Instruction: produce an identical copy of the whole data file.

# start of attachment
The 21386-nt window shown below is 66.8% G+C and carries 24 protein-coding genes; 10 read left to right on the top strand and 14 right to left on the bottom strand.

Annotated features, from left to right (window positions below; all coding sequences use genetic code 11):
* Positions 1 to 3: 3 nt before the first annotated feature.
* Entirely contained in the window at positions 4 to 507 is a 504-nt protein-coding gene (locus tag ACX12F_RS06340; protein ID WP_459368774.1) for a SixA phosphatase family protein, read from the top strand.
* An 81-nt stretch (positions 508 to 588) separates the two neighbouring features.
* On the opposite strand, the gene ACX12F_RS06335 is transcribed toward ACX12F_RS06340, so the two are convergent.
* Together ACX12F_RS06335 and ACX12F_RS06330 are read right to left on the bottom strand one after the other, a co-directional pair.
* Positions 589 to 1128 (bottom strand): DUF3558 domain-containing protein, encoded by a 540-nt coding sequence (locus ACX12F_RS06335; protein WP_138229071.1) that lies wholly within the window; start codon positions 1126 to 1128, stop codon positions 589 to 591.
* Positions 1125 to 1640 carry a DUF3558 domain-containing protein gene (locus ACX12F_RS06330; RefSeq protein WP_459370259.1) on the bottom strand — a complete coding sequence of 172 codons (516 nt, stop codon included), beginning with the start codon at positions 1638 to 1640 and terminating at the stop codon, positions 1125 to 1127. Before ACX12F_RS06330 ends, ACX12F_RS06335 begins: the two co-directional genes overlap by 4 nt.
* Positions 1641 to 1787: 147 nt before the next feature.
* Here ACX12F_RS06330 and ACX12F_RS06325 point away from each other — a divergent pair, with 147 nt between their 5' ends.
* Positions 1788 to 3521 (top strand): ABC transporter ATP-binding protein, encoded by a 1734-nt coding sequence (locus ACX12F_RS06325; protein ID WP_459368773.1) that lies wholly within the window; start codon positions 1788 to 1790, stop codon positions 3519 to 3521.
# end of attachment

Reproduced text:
The 21386-nt window shown below is 66.8% G+C and carries 24 protein-coding genes; 10 read left to right on the top strand and 14 right to left on the bottom strand.

Annotated features, from left to right (window positions below; all coding sequences use genetic code 11):
* Positions 1 to 3: 3 nt before the first annotated feature.
* Entirely contained in the window at positions 4 to 507 is a 504-nt protein-coding gene (locus tag ACX12F_RS06340; protein ID WP_459368774.1) for a SixA phosphatase family protein, read from the top strand.
* An 81-nt stretch (positions 508 to 588) separates the two neighbouring features.
* On the opposite strand, the gene ACX12F_RS06335 is transcribed toward ACX12F_RS06340, so the two are convergent.
* Together ACX12F_RS06335 and ACX12F_RS06330 are read right to left on the bottom strand one after the other, a co-directional pair.
* Positions 589 to 1128 (bottom strand): DUF3558 domain-containing protein, encoded by a 540-nt coding sequence (locus ACX12F_RS06335; protein WP_138229071.1) that lies wholly within the window; start codon positions 1126 to 1128, stop codon positions 589 to 591.
* Positions 1125 to 1640 carry a DUF3558 domain-containing protein gene (locus ACX12F_RS06330; RefSeq protein WP_459370259.1) on the bottom strand — a complete coding sequence of 172 codons (516 nt, stop codon included), beginning with the start codon at positions 1638 to 1640 and terminating at the stop codon, positions 1125 to 1127. Before ACX12F_RS06330 ends, ACX12F_RS06335 begins: the two co-directional genes overlap by 4 nt.
* Positions 1641 to 1787: 147 nt before the next feature.
* Here ACX12F_RS06330 and ACX12F_RS06325 point away from each other — a divergent pair, with 147 nt between their 5' ends.
* Positions 1788 to 3521 (top strand): ABC transporter ATP-binding protein, encoded by a 1734-nt coding sequence (locus ACX12F_RS06325; protein ID WP_459368773.1) that lies wholly within the window; start codon positions 1788 to 1790, stop codon positions 3519 to 3521.